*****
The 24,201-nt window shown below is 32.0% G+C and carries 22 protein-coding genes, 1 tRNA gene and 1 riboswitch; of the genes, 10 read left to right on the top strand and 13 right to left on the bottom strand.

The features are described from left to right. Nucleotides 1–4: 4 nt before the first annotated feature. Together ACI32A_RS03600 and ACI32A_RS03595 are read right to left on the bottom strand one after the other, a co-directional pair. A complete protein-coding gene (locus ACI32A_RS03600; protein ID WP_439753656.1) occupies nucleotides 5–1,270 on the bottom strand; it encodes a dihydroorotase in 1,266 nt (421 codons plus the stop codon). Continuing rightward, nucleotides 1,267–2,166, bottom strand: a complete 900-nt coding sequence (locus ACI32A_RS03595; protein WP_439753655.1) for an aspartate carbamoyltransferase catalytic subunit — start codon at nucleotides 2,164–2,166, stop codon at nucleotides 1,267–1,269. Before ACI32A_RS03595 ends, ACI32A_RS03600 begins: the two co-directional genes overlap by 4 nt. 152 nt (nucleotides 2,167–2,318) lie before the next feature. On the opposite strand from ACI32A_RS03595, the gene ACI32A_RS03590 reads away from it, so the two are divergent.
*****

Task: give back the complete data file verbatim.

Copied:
The 24,201-nt window shown below is 32.0% G+C and carries 22 protein-coding genes, 1 tRNA gene and 1 riboswitch; of the genes, 10 read left to right on the top strand and 13 right to left on the bottom strand.

The features are described from left to right. Nucleotides 1–4: 4 nt before the first annotated feature. Together ACI32A_RS03600 and ACI32A_RS03595 are read right to left on the bottom strand one after the other, a co-directional pair. A complete protein-coding gene (locus ACI32A_RS03600; protein ID WP_439753656.1) occupies nucleotides 5–1,270 on the bottom strand; it encodes a dihydroorotase in 1,266 nt (421 codons plus the stop codon). Continuing rightward, nucleotides 1,267–2,166, bottom strand: a complete 900-nt coding sequence (locus ACI32A_RS03595; protein WP_439753655.1) for an aspartate carbamoyltransferase catalytic subunit — start codon at nucleotides 2,164–2,166, stop codon at nucleotides 1,267–1,269. Before ACI32A_RS03595 ends, ACI32A_RS03600 begins: the two co-directional genes overlap by 4 nt. 152 nt (nucleotides 2,167–2,318) lie before the next feature. On the opposite strand from ACI32A_RS03595, the gene ACI32A_RS03590 reads away from it, so the two are divergent.